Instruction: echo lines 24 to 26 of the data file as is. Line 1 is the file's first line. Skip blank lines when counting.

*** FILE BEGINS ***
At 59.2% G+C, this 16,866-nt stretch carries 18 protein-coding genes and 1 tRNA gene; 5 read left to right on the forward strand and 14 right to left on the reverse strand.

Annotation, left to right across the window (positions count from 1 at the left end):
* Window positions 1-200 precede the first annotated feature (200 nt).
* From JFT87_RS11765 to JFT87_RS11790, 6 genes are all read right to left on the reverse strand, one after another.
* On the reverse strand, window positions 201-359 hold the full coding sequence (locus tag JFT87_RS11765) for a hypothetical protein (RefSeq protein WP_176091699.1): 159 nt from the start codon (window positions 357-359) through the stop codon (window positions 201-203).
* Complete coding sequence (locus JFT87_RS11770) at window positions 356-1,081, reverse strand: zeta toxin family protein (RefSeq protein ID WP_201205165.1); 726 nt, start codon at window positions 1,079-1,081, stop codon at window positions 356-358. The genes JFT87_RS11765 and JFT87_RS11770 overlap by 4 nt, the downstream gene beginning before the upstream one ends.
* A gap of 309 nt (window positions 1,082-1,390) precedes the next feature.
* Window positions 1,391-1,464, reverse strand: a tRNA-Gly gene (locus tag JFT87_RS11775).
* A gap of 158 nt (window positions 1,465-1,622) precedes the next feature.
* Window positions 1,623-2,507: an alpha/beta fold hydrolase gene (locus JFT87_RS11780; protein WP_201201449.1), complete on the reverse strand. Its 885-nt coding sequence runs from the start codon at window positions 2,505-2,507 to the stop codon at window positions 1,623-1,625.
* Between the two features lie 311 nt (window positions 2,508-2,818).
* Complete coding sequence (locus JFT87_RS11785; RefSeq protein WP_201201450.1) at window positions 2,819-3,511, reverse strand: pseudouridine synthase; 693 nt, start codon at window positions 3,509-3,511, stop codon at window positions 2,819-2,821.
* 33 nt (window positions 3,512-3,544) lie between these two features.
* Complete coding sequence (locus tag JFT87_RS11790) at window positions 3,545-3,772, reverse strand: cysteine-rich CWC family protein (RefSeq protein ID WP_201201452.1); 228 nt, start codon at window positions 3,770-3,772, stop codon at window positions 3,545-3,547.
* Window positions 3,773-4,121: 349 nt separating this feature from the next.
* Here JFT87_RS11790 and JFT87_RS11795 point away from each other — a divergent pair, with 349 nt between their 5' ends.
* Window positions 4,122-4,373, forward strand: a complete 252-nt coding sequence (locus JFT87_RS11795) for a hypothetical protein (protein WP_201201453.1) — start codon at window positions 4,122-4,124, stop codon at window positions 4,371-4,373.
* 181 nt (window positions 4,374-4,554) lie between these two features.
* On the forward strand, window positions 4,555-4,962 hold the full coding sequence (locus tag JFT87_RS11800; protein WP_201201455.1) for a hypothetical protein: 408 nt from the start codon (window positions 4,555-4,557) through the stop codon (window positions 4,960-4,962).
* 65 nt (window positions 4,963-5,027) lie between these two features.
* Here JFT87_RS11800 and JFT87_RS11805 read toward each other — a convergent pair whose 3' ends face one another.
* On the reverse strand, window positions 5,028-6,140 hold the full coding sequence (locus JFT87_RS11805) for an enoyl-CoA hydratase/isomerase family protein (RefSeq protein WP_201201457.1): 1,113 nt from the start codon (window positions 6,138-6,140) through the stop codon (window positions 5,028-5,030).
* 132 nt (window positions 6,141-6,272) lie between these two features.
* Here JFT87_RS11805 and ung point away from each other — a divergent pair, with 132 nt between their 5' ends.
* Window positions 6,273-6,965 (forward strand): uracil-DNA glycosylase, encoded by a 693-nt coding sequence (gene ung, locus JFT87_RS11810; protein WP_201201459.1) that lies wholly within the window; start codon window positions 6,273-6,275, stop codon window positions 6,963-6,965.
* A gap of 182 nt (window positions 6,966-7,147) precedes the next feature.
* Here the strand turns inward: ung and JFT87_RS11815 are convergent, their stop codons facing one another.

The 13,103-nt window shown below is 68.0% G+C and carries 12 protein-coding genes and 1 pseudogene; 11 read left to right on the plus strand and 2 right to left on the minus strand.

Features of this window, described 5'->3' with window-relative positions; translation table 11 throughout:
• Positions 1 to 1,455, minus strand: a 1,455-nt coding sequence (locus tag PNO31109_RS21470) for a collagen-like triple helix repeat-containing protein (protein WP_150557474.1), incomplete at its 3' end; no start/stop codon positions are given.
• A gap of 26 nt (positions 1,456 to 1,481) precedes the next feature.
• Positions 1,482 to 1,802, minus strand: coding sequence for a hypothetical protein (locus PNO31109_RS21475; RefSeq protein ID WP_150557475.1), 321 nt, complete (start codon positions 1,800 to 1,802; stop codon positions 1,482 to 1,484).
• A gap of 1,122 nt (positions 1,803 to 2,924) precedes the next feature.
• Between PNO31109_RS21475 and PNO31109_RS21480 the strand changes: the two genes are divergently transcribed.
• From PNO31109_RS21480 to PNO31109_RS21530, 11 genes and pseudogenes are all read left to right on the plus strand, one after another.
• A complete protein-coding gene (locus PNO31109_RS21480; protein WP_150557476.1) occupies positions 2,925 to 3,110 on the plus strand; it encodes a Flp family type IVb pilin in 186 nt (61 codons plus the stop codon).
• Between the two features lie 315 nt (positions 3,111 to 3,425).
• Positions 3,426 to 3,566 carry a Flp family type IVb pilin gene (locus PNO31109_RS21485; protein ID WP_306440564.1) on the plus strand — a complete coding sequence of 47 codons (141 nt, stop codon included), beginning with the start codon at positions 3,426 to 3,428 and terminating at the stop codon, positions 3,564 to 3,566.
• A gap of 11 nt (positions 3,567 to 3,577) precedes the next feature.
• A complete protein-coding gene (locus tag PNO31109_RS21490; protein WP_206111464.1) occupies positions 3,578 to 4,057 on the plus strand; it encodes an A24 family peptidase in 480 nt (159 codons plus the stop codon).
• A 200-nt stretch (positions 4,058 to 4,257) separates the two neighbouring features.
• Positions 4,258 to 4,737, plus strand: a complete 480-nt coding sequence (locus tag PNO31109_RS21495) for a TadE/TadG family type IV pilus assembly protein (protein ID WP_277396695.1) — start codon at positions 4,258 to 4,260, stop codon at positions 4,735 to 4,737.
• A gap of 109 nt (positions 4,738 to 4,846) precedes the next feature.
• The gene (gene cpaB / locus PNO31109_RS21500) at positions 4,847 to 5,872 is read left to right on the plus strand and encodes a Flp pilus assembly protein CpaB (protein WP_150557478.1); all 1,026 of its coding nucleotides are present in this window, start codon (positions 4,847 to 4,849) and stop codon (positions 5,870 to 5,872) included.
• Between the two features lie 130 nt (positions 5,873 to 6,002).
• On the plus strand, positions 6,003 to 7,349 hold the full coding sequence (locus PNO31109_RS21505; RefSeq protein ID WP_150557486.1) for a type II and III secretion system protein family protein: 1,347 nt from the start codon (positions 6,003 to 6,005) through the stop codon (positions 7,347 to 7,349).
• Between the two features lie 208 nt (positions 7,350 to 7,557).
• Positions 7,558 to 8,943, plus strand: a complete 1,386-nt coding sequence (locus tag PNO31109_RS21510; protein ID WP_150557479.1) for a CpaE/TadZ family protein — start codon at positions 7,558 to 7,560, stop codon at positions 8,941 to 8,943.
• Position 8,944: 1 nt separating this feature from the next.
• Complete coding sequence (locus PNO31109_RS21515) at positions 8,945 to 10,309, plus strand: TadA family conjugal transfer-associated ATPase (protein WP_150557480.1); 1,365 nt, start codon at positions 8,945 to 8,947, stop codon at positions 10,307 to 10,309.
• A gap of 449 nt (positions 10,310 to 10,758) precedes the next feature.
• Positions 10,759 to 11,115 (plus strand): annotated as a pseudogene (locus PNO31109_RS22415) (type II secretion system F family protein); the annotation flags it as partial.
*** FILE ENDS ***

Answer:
* Here JFT87_RS11805 and ung point away from each other — a divergent pair, with 132 nt between their 5' ends.
* Window positions 6,273-6,965 (forward strand): uracil-DNA glycosylase, encoded by a 693-nt coding sequence (gene ung, locus JFT87_RS11810; protein WP_201201459.1) that lies wholly within the window; start codon window positions 6,273-6,275, stop codon window positions 6,963-6,965.
* A gap of 182 nt (window positions 6,966-7,147) precedes the next feature.